Out of the about 120 commercials repeatedly broadcast in the period June 2015- December 2016, one can notice the prevalence of those sending positive messages to indulging into “guilty” pleasures such as snacks, sweets and sweetened drinks. This category of commercials uses appeals to taste and they share themes such as fun and humour (which reflects cultural values such as enjoyment) or having time for friends and family after work (which reflects cultural values such as keeping up custom and tradition). This last theme is present in those commercials which convey ideas about a healthy diet as well.Both categories of products are presented in terms of taste, but in the case of the healthy products there is also mentioned the importance to people’s health. Items of food which are generally considered not to be good for health because of their supposed high level of calories/ cholesterol/ salt/ sugar (snacks, rich desserts, ham, mayonnaise, salami, alcoholic drinks, sweetened drinks etc) appeal to values not connected to the basic value of food. The ads to alcoholic drinks appeal especially to class, elegance and aristocratic tastes.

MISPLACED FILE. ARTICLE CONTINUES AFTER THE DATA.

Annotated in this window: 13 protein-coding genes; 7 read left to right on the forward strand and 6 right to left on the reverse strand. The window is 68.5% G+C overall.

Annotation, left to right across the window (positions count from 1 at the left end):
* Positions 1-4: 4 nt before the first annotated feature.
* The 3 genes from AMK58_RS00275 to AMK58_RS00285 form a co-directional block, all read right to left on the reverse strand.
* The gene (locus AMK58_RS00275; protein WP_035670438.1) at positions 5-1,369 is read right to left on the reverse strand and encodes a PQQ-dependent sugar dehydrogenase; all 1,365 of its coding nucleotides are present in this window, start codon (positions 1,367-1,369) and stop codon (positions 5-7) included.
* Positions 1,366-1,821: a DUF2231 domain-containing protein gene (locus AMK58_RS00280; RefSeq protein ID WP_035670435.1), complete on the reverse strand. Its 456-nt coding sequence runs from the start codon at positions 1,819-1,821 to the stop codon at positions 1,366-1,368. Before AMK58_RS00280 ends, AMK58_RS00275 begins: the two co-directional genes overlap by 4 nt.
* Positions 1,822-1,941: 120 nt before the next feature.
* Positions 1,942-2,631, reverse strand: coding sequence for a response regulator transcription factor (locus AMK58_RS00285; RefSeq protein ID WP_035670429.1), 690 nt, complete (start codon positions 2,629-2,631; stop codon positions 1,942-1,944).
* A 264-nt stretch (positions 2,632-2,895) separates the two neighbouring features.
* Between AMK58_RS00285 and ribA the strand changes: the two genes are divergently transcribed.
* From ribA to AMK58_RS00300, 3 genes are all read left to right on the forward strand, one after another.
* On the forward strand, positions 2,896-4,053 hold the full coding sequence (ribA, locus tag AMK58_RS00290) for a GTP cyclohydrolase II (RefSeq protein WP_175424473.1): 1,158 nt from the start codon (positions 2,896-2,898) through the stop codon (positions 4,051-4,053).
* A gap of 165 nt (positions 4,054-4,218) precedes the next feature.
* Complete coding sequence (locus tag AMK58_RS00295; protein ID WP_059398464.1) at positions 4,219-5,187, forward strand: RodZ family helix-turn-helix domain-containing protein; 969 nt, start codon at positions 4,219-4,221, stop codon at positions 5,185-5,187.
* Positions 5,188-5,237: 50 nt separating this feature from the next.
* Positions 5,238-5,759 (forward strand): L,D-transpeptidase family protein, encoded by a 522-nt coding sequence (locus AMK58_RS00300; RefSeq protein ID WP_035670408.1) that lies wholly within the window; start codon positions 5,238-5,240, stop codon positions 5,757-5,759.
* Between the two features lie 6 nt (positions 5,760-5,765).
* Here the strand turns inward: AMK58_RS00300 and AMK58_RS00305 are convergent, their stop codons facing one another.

The category of commercials promoting healthy products include: mineral water (Borsec, Dorna, Bucovina, Hera),autochthonousdairy products (Covalact, Hochland, Albalact, Fulga etc), meat products (Pate Ardealul, Edenia Nuggets), flour varieties (Grandma’s Shelf - Raftul Bunicii”, in which grandmother stands for the joy of eating at home with the dear ones)healthy meals (Belvita Breakfast Biscuits with a high concentration of starch). There haven’t been found any commercials for fresh fruit and vegetables. The only vegetables advertised areBonduelle tinned peas and Edenia frozen vegetables. Under such circumstances, the decision of the National Audiovisual Council of Romania, the institution which regulates the audio visual domain, to broadcast a series of warning messages with a view to promote a healthy lifestyle, represents a pale attempt to urge people to eat fruit and vegetables, to drink at enough liquids, to do physical activity, to respect the main meals of the day and to avoid excessive intake of salt, sugar and fats. It is true that the ad to Hochland hard cheese presents the product eaten together with fresh salad, but even so, there are few such cases. At the colour symbolism level, green is predominant in this category of commercials, symbolizing nature, balance and vitality. The peas provided by Edenia seem to spread the idea of naturalness through a humorous sequence at a restaurant. The slogan “Edenia – Unaltered Tastes”(“Edenia – Gusturi Netunate”) catches the viewer’s attention through the semantic choice “unaltered”(“netunate”) in an informal register of language. The young woman who is eating out with a man who ordered vegetables loses one tooth and one breast (altered, that is to say, artificially enlarged by silicone), the humorous scene urging the consumer towards what is natural. Another product from Edenia are the peas which, because of the richness and fertility of the soil they grow in and also because of the gardeners’ skill to freeze them immediately after gathering), preserve the freshness of nature, visually conveyed through the green of nature (trees in the background), of the peas and the pea-pods. The slogan “I know what I eat”(“Ştiu ce mănȃnc”) highlights the idea of conscious choice when one cares about one’s health. The semantic trait common to such ads is [+Joy] (especially generated by quality) – as in the slogan for “Hochland – The Joy of Taste” (“Hochland – Bucuria Gustului”), [+Care] (mainly deriving from affection – as in the slogan “For Goodies Prepared with Love”(“Pentru bunătăţi pe care le prepari cu dragoste”).